Obama first tried to emulate Truman by running against a Republican (majority holding one house of) Congress. More recently, he tried imitating Teddy Roosevelt in his last, sad, radical incarnation, going to Osawatomie, Kansas and delivering a divisive, populist, class warfare-themed speech harkening back to to turn of the last century Progressivism.
When Paul A. Rahe looks at Obama, though, he isn’t reminded of Harry Truman or Teddy Roosevelt so much as of John V. Lindsay, a similar glamor boy wimp with a similarly polished Ivy League style, who similarly chose to represent a coalition of the establishment elite and minority canaille in waging class warfare against the middle and the working class.
[I]t was Lindsay who had spent the city into the ground. In 1967, the city budget was $4.6 billion; in 1971, it was $7.8 billion. By 1974, the year Beame took over, it was $10 billion. Lindsay introduced the cityâ€™s first income tax and commuter tax, but the revenues he raised were never enough. By 1974, the annual budget deficit had climbed to $1.5 billion. Fred Siegel got it right when he described Lindsay as the worst Mayor New York had in the twentieth century and went on to remark that he â€œwasn’t incompetent or foolish or corrupt, but he was actively destructive.”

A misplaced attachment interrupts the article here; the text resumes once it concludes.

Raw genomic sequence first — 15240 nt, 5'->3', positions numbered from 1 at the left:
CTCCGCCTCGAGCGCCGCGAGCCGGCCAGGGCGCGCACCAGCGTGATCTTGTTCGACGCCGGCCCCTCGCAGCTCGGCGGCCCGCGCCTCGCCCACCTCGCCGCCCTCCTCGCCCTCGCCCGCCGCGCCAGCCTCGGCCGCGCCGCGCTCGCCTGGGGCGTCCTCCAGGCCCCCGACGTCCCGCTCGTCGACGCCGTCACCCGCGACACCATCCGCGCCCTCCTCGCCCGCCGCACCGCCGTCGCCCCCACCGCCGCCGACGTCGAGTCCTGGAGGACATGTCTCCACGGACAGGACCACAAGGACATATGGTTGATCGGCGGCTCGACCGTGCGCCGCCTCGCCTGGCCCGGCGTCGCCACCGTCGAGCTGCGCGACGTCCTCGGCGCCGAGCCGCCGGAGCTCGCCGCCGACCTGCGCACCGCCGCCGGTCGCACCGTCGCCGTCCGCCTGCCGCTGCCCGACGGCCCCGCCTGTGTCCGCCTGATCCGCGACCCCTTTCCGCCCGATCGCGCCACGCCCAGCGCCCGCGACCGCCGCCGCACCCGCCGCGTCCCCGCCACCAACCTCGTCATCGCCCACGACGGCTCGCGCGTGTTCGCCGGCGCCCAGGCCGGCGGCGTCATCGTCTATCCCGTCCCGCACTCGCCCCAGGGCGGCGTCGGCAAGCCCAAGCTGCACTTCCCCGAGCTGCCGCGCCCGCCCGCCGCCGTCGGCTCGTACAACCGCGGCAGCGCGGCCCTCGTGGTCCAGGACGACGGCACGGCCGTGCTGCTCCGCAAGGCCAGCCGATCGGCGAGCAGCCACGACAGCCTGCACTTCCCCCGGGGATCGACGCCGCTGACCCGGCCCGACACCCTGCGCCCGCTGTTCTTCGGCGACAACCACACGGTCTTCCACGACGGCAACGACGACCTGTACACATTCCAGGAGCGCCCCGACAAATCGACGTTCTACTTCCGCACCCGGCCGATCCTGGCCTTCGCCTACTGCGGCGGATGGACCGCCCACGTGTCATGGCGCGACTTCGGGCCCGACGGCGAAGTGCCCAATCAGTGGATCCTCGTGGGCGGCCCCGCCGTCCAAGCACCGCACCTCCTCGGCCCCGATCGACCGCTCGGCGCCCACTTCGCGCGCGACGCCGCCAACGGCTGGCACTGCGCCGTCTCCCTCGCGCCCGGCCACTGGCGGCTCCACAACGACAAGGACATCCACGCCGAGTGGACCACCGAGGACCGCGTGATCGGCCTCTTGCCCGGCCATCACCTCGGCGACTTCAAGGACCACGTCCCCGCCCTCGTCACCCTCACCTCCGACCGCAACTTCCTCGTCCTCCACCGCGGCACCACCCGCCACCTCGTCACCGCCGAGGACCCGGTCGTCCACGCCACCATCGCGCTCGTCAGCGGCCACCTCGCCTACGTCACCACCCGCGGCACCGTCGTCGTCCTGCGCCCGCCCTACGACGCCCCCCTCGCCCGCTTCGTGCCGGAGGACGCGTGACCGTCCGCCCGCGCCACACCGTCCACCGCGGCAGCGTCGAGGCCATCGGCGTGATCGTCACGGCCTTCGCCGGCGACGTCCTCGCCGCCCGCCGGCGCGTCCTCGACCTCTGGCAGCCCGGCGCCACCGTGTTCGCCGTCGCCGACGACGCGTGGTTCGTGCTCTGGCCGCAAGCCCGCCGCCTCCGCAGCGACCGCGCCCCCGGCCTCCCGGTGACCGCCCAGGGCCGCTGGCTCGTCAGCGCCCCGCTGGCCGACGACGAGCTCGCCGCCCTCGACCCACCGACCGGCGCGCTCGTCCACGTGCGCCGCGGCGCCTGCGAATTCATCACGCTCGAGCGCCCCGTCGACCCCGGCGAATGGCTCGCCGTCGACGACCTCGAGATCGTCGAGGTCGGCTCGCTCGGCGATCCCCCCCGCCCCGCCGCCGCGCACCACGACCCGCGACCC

Lindsayâ€™s natural constituency was the socially liberal WASP elite and those within the Jewish community who had joined them at the top of the social pyramid or aspired to do so. To win election and re-election as Mayor, he had to hold onto that constituency, split the Democratic Party, and win over one of the more substantial elements composing it. This he did by driving a wedge between working-class and lower middle class whites, on the one hand, and African-Americans and Puerto Ricans, on the other â€“ and he managed to attract support from the latter by massively expanding the welfare rolls and increasing dramatically the patronage that found its way into their hands. To secure his re-election, Lindsay was prepared to bring the city to its knees.
And exactly like John Lindsay, Barack Obama is leaving spectacular and unprecedented economic ruin in his wake and will be remembered as the most despised holder of the same office in a century.